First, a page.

cellently represented one. Bruce Baggaley, from the freshman class, was a valuable member, as was Michael Sherwood, w h o represenred the eighth grade. It m a y be said that these representatives of the Student Council did a great deal to place this organization in the high esteem which it n o w enjoys. T h e Srudent Council did a fine job in handling its various activitiesâ&#x20AC;&#x201D;assisting in the proctoring of study halls, improving conduct in and around school, supervising intramural sports activities, and sponsoring one of the most successful dances this year. At this opportunity appreciation must be shown to the Student Council, for it carried our its different duties in a very quiet efficient manner, benefiting the student body and faculty, also.


Front Row: D o n Button, Frankel, T. Smith, Brouwer, John Pinchbeck, Rawls, Doug Button, Puchel. Second Row: Titus, Killion, McCracken, deBaun, P. Pelonne, B. Biers, A. Belmonr, Steinberger, Miller. Third Row: Katz, M . Clark, Greene, M . Pelanne, Murphy.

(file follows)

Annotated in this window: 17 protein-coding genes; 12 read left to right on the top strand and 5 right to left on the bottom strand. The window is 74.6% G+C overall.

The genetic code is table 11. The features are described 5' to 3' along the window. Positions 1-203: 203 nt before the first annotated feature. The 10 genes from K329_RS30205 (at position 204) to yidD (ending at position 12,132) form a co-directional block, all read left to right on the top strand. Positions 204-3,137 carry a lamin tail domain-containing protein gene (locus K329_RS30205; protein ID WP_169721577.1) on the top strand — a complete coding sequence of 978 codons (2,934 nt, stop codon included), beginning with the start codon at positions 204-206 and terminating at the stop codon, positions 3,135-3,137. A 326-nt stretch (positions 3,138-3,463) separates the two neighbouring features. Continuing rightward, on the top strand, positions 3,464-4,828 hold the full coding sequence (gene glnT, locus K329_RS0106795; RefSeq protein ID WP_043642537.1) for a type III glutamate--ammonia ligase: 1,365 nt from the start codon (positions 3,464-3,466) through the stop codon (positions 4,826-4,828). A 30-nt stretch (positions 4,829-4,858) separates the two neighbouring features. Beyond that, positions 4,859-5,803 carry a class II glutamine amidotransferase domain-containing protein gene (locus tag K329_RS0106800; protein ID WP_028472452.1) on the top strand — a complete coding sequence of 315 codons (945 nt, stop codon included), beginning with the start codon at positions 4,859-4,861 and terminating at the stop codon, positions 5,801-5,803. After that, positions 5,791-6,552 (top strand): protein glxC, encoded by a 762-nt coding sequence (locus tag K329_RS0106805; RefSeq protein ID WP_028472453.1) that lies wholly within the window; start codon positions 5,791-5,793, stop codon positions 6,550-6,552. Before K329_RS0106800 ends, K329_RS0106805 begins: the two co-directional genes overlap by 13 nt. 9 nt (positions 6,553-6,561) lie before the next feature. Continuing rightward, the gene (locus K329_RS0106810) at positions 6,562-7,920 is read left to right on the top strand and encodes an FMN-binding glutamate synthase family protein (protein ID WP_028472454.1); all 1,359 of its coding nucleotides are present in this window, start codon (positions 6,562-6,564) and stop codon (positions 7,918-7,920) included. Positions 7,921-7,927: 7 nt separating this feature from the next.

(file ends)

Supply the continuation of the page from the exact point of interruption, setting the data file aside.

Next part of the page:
(rftliletic Committw mural football games and in preparing thefieldfor the many baseball contests. These two jobs are only part of the various funcrions that the committee performs throughout the school's football, basketball, and baseball seasons. It must referee the frequent intramural games played by the varsity, league, and junior teams. Being an unbiased referee is extremely difficult; however, the members of the committee officiated these contests fairly, setting an example for furure years. Field Day, the climax of the year's sports activities between the Maroons and the Grays, has ro be regulated by the Athletic Committee. Sports play an active part in the life of everyone at school, and the Athletic Committee insures that good sportsmanship shall be followed in all activities.